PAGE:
The INITIAL parameter sets the size of the initial extents for the rollback segment. The value of the INITIAL extent should be set to the size of the average transaction. If you need to change the INITIAL extent size, you must dropping and recreate the rollback segment.

For INITIAL, the critical value in the V$ROLLSTAT table is AVEACTIVE, averaged over the online rollback segments. Set INITIAL equal to the average AVEACTIVE value.

NEXT should always be equal to the INITIAL value for rollback segments. Since INITIAL should equal NEXT, it is advisable to place rollback segments in a Locally Managed Tablespace with uniform extent sizes. This is the only way you can absolutely guarantee that INITIAL will always equal NEXT. If a DBA modifies NEXT so that it does not equal INITIAL, that modification will be ignored.
The MINEXTENT value is determined on the basis of the number of expected concurrent DML transactions balanced against the number of desired rollback segments. For example, if you have a potential for 200 concurrent DML transactions and want to have 10 online rollback segments, set MINEXTENTS to 20. Each DML transaction will use one extent in a rollback segment, and multiple transactions can use a single rollback segment simultaneously.
The MAXEXTENTS value is set to the result of the calculation


which takes the largest high-water mark (largest recorded transaction for any of the online rollback segments), divides it by the size of your initial extent (be sure to convert the INITIAL size to bytes), and adds 1 to the result to allow for growth. The CEILING statement indicates to round up to the nearest integer. Be sure that the rollback segment tablespace is sized appropriately for expected transactions. Large transactions fail mainly because they run out of space in the rollback segment tablespace. They also fail when the MAXEXTENTS limit for the table being updated or inserted into is reached.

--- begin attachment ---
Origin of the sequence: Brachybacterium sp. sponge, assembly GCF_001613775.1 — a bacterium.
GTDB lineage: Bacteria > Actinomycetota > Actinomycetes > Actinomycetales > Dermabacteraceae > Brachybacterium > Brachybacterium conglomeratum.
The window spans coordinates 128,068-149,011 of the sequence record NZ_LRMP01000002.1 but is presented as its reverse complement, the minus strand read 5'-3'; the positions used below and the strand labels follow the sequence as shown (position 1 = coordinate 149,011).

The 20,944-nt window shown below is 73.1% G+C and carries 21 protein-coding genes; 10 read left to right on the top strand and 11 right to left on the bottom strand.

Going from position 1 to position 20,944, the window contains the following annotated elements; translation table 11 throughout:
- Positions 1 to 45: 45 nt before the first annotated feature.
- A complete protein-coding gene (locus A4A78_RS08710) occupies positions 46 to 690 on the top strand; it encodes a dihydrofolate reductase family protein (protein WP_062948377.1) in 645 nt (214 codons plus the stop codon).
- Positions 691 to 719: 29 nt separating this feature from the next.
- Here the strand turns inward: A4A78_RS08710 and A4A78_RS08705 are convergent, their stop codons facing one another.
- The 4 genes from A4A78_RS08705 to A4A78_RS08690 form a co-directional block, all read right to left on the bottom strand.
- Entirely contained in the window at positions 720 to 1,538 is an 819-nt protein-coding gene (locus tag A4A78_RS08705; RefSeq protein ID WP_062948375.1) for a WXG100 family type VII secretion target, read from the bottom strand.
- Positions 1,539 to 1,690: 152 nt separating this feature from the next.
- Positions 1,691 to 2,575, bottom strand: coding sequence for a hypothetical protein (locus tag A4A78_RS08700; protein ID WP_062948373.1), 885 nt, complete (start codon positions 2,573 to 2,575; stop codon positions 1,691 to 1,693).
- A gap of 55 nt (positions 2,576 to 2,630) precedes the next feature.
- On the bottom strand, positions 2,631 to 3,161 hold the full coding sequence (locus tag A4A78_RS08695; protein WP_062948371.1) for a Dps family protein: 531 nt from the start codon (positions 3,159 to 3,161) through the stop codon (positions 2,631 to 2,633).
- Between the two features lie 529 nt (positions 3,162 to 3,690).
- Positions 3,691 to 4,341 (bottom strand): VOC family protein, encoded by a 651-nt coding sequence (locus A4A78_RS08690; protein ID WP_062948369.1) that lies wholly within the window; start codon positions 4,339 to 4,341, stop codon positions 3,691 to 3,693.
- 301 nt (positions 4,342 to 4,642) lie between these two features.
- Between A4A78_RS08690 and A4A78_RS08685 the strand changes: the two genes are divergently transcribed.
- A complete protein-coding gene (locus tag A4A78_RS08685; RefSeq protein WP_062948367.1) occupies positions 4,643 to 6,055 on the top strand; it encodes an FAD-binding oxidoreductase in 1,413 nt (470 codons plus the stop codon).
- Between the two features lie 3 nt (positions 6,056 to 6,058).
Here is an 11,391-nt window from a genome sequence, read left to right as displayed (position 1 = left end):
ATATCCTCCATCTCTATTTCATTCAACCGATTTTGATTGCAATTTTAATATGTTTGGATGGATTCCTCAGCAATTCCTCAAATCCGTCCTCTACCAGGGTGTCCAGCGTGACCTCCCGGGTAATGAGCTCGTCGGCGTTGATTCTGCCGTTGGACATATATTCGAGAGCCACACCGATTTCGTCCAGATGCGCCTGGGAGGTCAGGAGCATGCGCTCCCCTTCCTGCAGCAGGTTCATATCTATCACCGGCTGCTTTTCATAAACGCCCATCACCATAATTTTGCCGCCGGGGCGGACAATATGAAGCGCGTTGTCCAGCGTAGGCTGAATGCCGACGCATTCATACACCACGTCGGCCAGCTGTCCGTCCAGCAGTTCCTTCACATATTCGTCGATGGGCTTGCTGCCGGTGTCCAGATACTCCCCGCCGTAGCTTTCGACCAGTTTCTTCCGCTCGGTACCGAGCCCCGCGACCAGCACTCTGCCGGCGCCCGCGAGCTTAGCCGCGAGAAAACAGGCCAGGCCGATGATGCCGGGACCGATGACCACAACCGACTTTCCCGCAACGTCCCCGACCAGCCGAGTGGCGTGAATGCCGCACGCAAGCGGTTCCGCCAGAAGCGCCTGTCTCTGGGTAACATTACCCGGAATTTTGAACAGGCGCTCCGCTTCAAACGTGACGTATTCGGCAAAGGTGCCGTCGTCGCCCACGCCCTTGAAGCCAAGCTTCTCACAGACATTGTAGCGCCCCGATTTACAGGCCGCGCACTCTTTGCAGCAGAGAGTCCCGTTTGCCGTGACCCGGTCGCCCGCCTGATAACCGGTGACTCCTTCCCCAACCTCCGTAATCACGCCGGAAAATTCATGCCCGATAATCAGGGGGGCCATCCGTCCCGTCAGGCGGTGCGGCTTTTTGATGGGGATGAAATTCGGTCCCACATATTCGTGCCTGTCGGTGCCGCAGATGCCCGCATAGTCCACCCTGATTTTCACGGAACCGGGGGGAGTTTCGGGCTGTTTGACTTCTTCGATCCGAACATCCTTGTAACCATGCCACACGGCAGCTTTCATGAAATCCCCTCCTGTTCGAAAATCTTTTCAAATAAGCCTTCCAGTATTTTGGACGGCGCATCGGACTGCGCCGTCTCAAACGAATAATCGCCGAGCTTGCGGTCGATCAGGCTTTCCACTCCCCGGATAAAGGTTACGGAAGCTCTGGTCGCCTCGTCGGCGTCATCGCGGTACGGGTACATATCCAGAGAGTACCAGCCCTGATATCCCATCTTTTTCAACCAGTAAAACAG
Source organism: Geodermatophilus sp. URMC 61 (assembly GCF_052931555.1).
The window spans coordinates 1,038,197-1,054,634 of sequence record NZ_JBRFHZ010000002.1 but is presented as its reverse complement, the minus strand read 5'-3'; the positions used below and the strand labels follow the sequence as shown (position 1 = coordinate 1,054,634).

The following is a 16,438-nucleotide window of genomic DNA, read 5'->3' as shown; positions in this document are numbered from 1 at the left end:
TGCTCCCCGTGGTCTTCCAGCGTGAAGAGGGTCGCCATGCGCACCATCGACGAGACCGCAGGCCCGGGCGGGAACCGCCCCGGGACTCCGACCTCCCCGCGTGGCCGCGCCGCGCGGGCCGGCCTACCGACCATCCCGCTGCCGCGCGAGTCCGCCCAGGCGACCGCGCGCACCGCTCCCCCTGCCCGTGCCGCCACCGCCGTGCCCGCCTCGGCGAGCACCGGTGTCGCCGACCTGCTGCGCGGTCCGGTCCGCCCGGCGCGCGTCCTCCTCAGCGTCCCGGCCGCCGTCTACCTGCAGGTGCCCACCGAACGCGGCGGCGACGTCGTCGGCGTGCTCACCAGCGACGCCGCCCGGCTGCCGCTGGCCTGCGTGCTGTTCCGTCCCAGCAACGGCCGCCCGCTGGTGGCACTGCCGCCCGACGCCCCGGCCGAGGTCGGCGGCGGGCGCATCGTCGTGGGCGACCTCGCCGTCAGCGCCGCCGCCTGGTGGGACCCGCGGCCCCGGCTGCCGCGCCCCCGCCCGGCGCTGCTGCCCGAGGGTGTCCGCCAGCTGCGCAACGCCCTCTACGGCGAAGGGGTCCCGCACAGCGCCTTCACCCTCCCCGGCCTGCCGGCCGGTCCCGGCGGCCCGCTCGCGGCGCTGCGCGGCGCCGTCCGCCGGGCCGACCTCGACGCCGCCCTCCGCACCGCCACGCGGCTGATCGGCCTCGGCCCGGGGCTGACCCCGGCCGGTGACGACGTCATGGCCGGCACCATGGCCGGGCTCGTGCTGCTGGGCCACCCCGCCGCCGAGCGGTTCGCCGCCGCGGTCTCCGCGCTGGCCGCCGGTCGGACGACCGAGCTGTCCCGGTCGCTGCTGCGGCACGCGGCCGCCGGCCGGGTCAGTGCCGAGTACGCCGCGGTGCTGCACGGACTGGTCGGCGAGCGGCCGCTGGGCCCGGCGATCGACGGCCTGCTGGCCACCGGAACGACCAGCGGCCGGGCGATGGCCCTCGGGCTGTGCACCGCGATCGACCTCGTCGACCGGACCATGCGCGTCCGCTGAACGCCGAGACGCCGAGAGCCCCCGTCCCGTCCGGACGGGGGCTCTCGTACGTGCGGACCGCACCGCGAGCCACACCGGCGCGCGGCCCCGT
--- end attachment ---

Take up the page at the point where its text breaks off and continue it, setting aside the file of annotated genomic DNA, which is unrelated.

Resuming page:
Sizing the OPTIMAL value can be problematic. If OPTIMAL is set, and a rollback segment extend past this optimal value, then when transactions free extents, the rollback segment is shrunk back to the OPTIMAL value. Ideally, you want to adjust OPTIMAL until wraps and shrinks are minimized. You should reach a setting at which wraps stays at or near zero and you get only a few shrinks that coincide to large transactions. Usage of OPTIMAL does introduce overhead to database operations. For this reason, it can be advisable to not set an optimal rollback segment size.

General Recommendations

  • PUBLIC rollback segments are used for multiple instances to share the same rollback segments in an Oracle Parallel Server or Real Application Clusters environment. If you are not using OPS or RAC, then use private rollback segments. 
  • Rollback segments can be placed in any tablespace, but it is suggested that they be placed in a tablespace that only contains other rollback segments. This makes administration easier. It is also important because rollback segments are high-activity areas and should be separated from data and index files.
  • The extent size should be the average transaction size expected for the instance. The number of users per rollback segments should be set such that there aren't excessive extents per rollback segment but each expected concurrent user requires at least one extent. The sum of the number of extents in all non-system rollback segments should be equal to or slightly more than the average number of concurrent transactions.